Nav: Home

Meat sensitivity spread by ticks linked to heart disease

June 15, 2018

University of Virginia School of Medicine researchers have linked sensitivity to an allergen in red meat - a sensitivity spread by tick bites - with a buildup of fatty plaque in the arteries of the heart. This buildup may increase the risk of heart attacks and stroke.

The bite of the lone star tick can cause people to develop an allergic reaction to red meat. However, many people who do not exhibit symptoms of the allergy are still sensitive to the allergen found in meat. UVA's new study linked sensitivity to the allergen with the increased plaque buildup, as measured by a blood test.

The researchers emphasize that their findings are preliminary but say further research is warranted. "This novel finding from a small group of subjects examined at the University of Virginia raises the intriguing possibility that asymptomatic allergy to red meat may be an under-recognized factor in heart disease," said study leader Coleen McNamara, MD, of UVA's Robert M. Berne Cardiovascular Research Center and UVA's Division of Cardiovascular Medicine. "These preliminary findings underscore the need for further clinical studies in larger populations from diverse geographic regions."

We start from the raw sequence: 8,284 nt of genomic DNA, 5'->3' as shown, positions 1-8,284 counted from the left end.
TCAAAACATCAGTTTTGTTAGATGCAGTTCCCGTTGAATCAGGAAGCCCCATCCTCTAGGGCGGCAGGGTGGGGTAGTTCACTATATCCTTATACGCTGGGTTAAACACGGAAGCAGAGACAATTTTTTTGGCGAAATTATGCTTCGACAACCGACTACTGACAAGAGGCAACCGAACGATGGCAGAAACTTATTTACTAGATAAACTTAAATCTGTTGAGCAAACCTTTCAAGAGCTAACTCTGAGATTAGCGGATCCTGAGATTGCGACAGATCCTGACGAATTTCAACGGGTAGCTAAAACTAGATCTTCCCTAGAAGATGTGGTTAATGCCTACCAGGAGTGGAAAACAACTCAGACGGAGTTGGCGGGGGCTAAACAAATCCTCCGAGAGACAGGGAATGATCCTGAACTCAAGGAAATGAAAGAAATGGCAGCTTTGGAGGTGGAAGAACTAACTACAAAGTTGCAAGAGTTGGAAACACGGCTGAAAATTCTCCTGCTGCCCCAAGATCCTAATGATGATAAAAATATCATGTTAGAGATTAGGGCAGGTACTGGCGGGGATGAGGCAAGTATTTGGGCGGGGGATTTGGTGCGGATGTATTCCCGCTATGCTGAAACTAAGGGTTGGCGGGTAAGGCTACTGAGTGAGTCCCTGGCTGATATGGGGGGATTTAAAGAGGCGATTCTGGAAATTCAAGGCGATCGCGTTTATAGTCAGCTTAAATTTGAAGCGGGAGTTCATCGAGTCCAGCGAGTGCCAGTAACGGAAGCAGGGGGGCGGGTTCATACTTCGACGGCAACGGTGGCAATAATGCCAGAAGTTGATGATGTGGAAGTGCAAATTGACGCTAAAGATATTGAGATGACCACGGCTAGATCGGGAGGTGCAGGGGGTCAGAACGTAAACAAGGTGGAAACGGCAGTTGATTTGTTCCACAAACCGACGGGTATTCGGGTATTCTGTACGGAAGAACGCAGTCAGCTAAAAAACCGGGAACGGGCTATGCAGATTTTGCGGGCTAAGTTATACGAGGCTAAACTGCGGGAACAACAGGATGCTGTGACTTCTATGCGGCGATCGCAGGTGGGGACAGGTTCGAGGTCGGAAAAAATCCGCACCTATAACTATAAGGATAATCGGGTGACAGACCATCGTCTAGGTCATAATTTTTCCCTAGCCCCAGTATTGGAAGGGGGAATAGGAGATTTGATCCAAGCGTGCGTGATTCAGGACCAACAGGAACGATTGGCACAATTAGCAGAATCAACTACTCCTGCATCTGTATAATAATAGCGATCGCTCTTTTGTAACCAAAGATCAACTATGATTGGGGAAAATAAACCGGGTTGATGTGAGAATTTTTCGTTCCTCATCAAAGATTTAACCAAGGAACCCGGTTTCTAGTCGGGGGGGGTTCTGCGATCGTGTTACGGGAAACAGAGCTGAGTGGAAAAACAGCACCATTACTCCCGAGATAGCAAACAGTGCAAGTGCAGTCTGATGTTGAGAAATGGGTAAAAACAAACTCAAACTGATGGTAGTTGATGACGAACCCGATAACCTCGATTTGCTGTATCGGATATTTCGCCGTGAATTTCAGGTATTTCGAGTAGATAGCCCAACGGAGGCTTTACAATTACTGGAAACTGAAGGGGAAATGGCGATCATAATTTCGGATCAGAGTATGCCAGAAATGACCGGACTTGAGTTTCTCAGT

Allergens and Clogged Arteries

Looking at 118 patients, the researchers determined that those sensitive to the meat allergen had 30 percent more plaque accumulation inside their arteries than those without the sensitivity. Further, the plaques had a higher percentage with features characteristic of unstable plaques that are more likely to cause heart attacks.

With the meat allergy, people become sensitized to alpha-gal, a type of sugar found in red meat. People with the symptomatic form of the allergy can develop hives, stomach upset, have trouble breathing or exhibit other symptoms three to eight hours after consuming meat from mammals. (Poultry and fish do not trigger a reaction.) Other people can be sensitive to alpha-gal and not develop symptoms. In fact, far more people are thought to be in this latter group. For example, up to 20 percent of people in central Virginia and other parts of the Southeast may be sensitized to alpha-gal but not show symptoms.

The allergy to alpha-gal was first reported in 2009 by Thomas Platts-Mills, MD, the head of UVA's Division of Allergy and Clinical Immunology, and his colleague Scott Commins, MD, PhD. Since then, there have been increasing numbers of cases of the meat allergy reported across the U.S., especially as the tick's territory grows. Previously found predominantly in the Southeast, the tick has now spread west and north, all the way into Canada.